Lesson Plans

Reading Selection Recommendations


Curbing Plagiarism

Additional Teaching & Course Design Resources

Guide Contributors

Authors & Contributors

General Question Examples for Responses

  1. Describe a specific character.  Is s/he static or dynamic (in other words does s/he remain the same or change throughout the story) and why?  What is the significance of the characters' names?  Is the character an archetype for a 'kind' of person (villian, hero, comic relief, etc.)?
  1. Where does this story take place?  Why is this setting (time, place, social context) important to the plot (the basic events in the story)?  How would the plot be different if the setting was modified?
  1. What is the narrative point of view?  Is it first person (told form an 'I' point of view), second person (told from a 'you' point of view), or third person ('he, she, they' point of view--also omniscient, limited omniscient, editorial omniscient, neutral omniscient)?  How does this point of view affect the story?  How would the story be different if the point of view changed?  Is there any twist on the point of view narration?  Is the narrator reliable; why or why not?
  1. What are important themes (recurrent subject matter or central idea of the story i.e. freedom) in this reading and how are they represented?  Why are these themes significant and worth discussing?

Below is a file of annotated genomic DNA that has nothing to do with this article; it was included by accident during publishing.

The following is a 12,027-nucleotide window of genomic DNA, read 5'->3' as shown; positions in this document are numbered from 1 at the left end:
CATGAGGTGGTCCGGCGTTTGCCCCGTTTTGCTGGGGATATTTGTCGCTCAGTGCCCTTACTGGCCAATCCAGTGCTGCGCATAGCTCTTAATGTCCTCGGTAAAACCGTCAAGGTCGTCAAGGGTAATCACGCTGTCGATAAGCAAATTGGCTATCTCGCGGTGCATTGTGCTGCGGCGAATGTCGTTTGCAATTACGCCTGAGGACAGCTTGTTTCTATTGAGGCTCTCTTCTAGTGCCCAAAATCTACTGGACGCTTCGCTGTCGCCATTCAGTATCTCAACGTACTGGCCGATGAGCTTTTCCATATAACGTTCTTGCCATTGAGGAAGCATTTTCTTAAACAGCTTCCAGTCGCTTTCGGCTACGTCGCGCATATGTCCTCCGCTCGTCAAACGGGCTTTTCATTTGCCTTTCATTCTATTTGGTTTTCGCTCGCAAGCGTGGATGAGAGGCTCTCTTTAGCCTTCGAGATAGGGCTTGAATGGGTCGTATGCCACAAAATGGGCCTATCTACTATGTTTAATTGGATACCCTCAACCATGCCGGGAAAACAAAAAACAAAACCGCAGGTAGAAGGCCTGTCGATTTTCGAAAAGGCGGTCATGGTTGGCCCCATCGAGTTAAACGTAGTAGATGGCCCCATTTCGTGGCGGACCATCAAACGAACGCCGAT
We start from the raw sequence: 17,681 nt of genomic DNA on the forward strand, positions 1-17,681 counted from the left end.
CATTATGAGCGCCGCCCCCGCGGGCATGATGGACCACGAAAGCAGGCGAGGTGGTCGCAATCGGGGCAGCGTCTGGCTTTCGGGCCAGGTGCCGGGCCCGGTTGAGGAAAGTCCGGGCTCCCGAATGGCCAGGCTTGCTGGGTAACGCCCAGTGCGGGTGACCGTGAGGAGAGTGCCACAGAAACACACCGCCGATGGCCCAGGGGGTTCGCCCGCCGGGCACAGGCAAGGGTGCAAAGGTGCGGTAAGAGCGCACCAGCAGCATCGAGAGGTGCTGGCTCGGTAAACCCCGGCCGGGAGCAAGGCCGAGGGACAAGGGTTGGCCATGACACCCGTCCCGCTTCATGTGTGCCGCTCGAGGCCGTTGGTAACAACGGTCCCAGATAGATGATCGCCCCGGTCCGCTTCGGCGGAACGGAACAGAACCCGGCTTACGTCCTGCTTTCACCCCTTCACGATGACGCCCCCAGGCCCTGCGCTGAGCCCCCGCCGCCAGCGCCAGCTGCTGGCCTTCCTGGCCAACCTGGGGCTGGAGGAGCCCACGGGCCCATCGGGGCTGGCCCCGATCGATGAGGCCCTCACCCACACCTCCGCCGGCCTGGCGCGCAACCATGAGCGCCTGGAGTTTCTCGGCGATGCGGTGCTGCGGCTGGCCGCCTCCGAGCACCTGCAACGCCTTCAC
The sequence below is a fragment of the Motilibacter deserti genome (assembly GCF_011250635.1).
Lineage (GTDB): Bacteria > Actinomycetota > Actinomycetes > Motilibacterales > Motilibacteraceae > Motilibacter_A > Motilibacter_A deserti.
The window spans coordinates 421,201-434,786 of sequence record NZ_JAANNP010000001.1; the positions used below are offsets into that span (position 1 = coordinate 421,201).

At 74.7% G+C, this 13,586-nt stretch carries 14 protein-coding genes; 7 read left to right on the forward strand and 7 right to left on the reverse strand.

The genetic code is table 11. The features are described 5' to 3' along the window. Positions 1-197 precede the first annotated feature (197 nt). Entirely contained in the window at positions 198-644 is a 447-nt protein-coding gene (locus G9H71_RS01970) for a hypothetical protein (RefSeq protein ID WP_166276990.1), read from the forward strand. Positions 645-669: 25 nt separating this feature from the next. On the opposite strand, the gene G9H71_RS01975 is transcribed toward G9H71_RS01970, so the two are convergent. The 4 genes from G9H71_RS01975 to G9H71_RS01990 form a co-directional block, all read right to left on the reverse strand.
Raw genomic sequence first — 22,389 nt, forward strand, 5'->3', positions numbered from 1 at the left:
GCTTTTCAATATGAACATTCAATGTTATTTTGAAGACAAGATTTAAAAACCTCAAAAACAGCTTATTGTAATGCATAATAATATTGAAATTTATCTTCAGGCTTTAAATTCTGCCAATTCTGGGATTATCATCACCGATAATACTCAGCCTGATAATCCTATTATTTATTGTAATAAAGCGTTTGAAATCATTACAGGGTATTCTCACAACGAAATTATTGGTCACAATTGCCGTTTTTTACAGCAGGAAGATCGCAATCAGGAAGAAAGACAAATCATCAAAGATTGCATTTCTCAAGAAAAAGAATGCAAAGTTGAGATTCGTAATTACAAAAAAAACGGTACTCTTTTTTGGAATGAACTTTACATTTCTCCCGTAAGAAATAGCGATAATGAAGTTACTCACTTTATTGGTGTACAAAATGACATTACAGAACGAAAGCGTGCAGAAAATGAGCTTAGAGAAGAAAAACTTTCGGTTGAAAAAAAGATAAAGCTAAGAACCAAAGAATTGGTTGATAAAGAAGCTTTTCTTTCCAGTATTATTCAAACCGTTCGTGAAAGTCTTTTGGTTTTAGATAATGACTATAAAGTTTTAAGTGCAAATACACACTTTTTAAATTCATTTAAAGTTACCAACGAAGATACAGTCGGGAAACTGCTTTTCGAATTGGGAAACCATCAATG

1. Are there any recurring symbols you notice?  What might they stand for?  How does the symbol connect to the 'thing' it is standing in for?
  1. What literary devices are used (metaphors, similes, metonymy, allusions, flashbacks, foreshadowing, defamiliarization (making the common uncommon), irony, hyperbole/understatement, epiphany, personification, sensory imagery, diction (word usage), word play, tone, style, etc.)?  How are they used, and why are they significant?
  1. Note anything else of interest that is significant in discussing the text.  How is it pertinent to today? How does the story affect you personally (avoid simple "I like/don't like this story"-type discussions—try to make your statements and observations of significance)?  Does the text shed light on the way women are viewed at that time?  Does the text reveal important historical events, problems, or other considerations?  Does the author's autobiography help with an interpretation?  Are there interesting psychological insights of the text?  Does the form of the story mirror its content in any way?  How does your own frame of reference (gender, socio-economic standing, race, etc.) affect the way you read and interpret the story?  What new ideas did you think of while reading this text?